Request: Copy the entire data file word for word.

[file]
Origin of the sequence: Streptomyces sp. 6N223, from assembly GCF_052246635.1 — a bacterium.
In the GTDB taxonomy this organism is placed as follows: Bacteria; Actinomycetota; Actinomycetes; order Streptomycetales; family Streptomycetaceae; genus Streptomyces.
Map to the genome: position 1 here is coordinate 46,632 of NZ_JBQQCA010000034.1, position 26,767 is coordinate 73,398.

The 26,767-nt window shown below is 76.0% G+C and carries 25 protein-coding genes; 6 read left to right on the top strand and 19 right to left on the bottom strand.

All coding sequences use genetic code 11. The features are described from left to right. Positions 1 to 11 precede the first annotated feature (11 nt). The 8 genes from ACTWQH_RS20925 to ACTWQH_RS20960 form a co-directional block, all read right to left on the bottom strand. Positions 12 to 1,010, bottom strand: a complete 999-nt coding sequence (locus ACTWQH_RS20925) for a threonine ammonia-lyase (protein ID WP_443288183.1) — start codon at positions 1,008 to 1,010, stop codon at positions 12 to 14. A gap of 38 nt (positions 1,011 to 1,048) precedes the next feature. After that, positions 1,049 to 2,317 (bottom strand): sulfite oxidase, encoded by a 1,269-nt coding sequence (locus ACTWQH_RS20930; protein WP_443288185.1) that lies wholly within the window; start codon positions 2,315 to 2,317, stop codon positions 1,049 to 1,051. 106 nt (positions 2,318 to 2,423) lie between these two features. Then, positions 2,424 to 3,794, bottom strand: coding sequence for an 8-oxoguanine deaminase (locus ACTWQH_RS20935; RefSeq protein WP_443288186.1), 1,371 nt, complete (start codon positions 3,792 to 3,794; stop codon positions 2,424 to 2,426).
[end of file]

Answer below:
Origin of the sequence: Streptomyces sp. 6N223, from assembly GCF_052246635.1 — a bacterium.
In the GTDB taxonomy this organism is placed as follows: Bacteria; Actinomycetota; Actinomycetes; order Streptomycetales; family Streptomycetaceae; genus Streptomyces.
Map to the genome: position 1 here is coordinate 46,632 of NZ_JBQQCA010000034.1, position 26,767 is coordinate 73,398.

The 26,767-nt window shown below is 76.0% G+C and carries 25 protein-coding genes; 6 read left to right on the top strand and 19 right to left on the bottom strand.

All coding sequences use genetic code 11. The features are described from left to right. Positions 1 to 11 precede the first annotated feature (11 nt). The 8 genes from ACTWQH_RS20925 to ACTWQH_RS20960 form a co-directional block, all read right to left on the bottom strand. Positions 12 to 1,010, bottom strand: a complete 999-nt coding sequence (locus ACTWQH_RS20925) for a threonine ammonia-lyase (protein ID WP_443288183.1) — start codon at positions 1,008 to 1,010, stop codon at positions 12 to 14. A gap of 38 nt (positions 1,011 to 1,048) precedes the next feature. After that, positions 1,049 to 2,317 (bottom strand): sulfite oxidase, encoded by a 1,269-nt coding sequence (locus ACTWQH_RS20930; protein WP_443288185.1) that lies wholly within the window; start codon positions 2,315 to 2,317, stop codon positions 1,049 to 1,051. 106 nt (positions 2,318 to 2,423) lie between these two features. Then, positions 2,424 to 3,794, bottom strand: coding sequence for an 8-oxoguanine deaminase (locus ACTWQH_RS20935; RefSeq protein WP_443288186.1), 1,371 nt, complete (start codon positions 3,792 to 3,794; stop codon positions 2,424 to 2,426).